David Haynes’ column last week on global warming (“We need straight talk on climate change,” Dec. 1) was especially frustrating for those of us who closely follow the scientific and political debate. I appreciate his invitation to share my thoughts with Journal Sentinel readers.
The Tenth International Conference on Climate Change (ICCC-10) was hosted by The Heartland Institute, Joe Bast, President, on June 11 – 12 at the Washington Court Hotel in Washington, DC. The two-day conference featured more than 40 scientists, economists and public policy experts who shared the most up-to-date information on topics related to climate. Several of the outstanding conference speakers included U.S. Senator James Inhofe, Mark Steyn, Lord Christopher Monckton, and John Coleman, founder of the Weather Channel.
That may not be a good thing. A February article in New Scientist announced, Google wants to rank websites based on facts not links, and writer Hal Hodson said, “The internet is stuffed with garbage. Google has devised a fix – rank websites according to their truthfulness.”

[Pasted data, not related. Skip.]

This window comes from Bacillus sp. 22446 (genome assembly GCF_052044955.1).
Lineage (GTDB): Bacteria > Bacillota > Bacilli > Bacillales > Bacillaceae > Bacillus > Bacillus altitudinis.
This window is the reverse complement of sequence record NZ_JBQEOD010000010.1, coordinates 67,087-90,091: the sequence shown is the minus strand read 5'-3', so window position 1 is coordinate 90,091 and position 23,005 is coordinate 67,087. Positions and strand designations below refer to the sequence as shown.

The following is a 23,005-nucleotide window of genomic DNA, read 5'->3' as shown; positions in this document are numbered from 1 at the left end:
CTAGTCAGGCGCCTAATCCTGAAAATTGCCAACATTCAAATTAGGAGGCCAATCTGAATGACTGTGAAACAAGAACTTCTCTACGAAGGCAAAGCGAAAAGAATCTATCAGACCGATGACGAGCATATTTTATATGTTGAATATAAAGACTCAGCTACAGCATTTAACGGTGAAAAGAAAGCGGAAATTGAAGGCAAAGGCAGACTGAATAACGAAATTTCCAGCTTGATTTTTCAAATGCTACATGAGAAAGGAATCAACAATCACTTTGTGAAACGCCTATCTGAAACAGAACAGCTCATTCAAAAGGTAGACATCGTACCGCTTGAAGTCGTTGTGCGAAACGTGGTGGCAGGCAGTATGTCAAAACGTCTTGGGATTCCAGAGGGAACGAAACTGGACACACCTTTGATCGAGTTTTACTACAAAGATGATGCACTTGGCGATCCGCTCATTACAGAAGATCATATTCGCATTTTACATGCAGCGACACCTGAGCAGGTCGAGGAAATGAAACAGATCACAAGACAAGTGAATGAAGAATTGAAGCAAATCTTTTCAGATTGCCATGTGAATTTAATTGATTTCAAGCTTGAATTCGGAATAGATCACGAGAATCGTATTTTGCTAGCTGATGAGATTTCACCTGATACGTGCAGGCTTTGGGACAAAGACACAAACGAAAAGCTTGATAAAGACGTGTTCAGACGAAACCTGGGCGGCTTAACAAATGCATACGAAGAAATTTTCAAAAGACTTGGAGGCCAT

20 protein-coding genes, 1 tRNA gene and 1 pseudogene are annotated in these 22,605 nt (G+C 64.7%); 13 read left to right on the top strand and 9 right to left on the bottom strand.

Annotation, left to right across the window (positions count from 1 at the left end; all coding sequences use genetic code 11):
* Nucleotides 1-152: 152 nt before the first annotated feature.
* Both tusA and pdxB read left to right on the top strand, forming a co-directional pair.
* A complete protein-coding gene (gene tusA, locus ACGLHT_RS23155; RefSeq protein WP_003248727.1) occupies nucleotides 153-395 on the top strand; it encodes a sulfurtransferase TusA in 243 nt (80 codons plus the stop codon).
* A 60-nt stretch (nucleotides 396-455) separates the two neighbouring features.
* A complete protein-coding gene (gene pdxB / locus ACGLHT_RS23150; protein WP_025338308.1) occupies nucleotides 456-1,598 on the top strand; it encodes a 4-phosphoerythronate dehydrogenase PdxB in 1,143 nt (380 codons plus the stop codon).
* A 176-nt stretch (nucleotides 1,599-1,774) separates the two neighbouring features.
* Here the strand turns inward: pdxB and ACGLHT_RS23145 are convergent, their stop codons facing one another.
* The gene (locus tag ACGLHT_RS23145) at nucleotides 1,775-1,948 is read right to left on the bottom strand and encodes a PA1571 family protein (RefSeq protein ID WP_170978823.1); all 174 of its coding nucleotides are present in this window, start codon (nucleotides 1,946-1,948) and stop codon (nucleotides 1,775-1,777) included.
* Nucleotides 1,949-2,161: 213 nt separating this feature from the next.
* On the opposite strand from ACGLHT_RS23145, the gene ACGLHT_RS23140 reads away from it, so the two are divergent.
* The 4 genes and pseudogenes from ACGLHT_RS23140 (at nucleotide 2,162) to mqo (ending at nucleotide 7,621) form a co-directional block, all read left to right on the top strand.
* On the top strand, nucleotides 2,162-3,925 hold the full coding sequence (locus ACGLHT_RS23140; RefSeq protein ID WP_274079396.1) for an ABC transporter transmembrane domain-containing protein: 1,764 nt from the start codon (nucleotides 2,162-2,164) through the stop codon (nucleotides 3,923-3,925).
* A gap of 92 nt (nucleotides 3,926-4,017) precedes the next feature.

The September 24, 2014 New York Times (NYT) had an article by reporter Gail Collins “Florida Goes Down the Drain—The Politics of Climate Change”. A more inflammatory title for the same article appeared in the September 27, 2014, The Atlanta Journal-Constitution as “Florida soggier as GOP ignores climate change”. Reading the articles shows the obvious intent to inject climate change into the November Florida elections—in particular the Governor’s race between incumbent Republican Governor Rick Scott and Democrat candidate Charles Crist. Ms. Collins portrays Governor Scott as uninformed about climate change issues with regard to sea level rise.
Thanks to Sunday’s Climate March in New York and Tuesday’s Climate Summit at the United Nations, Americans and others will have been deluged with the lies that have been told to sustain this greatest of all hoaxes.